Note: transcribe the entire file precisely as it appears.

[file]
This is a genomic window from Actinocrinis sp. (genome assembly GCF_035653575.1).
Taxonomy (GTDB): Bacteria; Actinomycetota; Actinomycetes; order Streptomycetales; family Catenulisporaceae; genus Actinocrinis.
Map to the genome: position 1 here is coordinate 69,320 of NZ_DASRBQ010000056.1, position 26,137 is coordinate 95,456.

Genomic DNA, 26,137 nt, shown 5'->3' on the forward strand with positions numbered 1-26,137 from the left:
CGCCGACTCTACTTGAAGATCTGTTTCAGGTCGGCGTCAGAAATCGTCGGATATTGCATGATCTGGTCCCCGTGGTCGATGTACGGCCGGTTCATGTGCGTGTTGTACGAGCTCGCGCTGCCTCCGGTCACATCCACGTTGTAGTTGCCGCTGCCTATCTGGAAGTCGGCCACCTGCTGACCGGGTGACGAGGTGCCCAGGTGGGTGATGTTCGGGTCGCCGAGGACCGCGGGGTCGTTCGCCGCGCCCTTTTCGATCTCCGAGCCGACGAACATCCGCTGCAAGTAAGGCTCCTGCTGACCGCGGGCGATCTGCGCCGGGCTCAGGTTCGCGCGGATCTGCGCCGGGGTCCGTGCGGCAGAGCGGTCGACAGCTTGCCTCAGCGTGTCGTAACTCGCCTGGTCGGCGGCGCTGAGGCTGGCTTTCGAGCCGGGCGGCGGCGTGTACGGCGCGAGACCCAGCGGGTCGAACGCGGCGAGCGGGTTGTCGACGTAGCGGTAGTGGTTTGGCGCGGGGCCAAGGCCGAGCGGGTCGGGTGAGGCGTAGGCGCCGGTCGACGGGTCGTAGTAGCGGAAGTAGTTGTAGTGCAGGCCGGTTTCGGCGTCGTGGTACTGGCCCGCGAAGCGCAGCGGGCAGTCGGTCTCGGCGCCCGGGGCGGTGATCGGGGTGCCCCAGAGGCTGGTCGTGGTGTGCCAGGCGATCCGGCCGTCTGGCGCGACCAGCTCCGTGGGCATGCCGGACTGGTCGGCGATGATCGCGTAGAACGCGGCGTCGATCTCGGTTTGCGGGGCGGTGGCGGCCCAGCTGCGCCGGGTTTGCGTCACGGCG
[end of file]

This is a genomic window from Actinocrinis sp. (genome assembly GCF_035653575.1).
Taxonomy (GTDB): Bacteria; Actinomycetota; Actinomycetes; order Streptomycetales; family Catenulisporaceae; genus Actinocrinis.
Map to the genome: position 1 here is coordinate 69,320 of NZ_DASRBQ010000056.1, position 26,137 is coordinate 95,456.

Genomic DNA, 26,137 nt, shown 5'->3' on the forward strand with positions numbered 1-26,137 from the left:
CGCCGACTCTACTTGAAGATCTGTTTCAGGTCGGCGTCAGAAATCGTCGGATATTGCATGATCTGGTCCCCGTGGTCGATGTACGGCCGGTTCATGTGCGTGTTGTACGAGCTCGCGCTGCCTCCGGTCACATCCACGTTGTAGTTGCCGCTGCCTATCTGGAAGTCGGCCACCTGCTGACCGGGTGACGAGGTGCCCAGGTGGGTGATGTTCGGGTCGCCGAGGACCGCGGGGTCGTTCGCCGCGCCCTTTTCGATCTCCGAGCCGACGAACATCCGCTGCAAGTAAGGCTCCTGCTGACCGCGGGCGATCTGCGCCGGGCTCAGGTTCGCGCGGATCTGCGCCGGGGTCCGTGCGGCAGAGCGGTCGACAGCTTGCCTCAGCGTGTCGTAACTCGCCTGGTCGGCGGCGCTGAGGCTGGCTTTCGAGCCGGGCGGCGGCGTGTACGGCGCGAGACCCAGCGGGTCGAACGCGGCGAGCGGGTTGTCGACGTAGCGGTAGTGGTTTGGCGCGGGGCCAAGGCCGAGCGGGTCGGGTGAGGCGTAGGCGCCGGTCGACGGGTCGTAGTAGCGGAAGTAGTTGTAGTGCAGGCCGGTTTCGGCGTCGTGGTACTGGCCCGCGAAGCGCAGCGGGCAGTCGGTCTCGGCGCCCGGGGCGGTGATCGGGGTGCCCCAGAGGCTGGTCGTGGTGTGCCAGGCGATCCGGCCGTCTGGCGCGACCAGCTCCGTGGGCATGCCGGACTGGTCGGCGATGATCGCGTAGAACGCGGCGTCGATCTCGGTTTGCGGGGCGGTGGCGGCCCAGCTGCGCCGGGTTTGCGTCACGGCG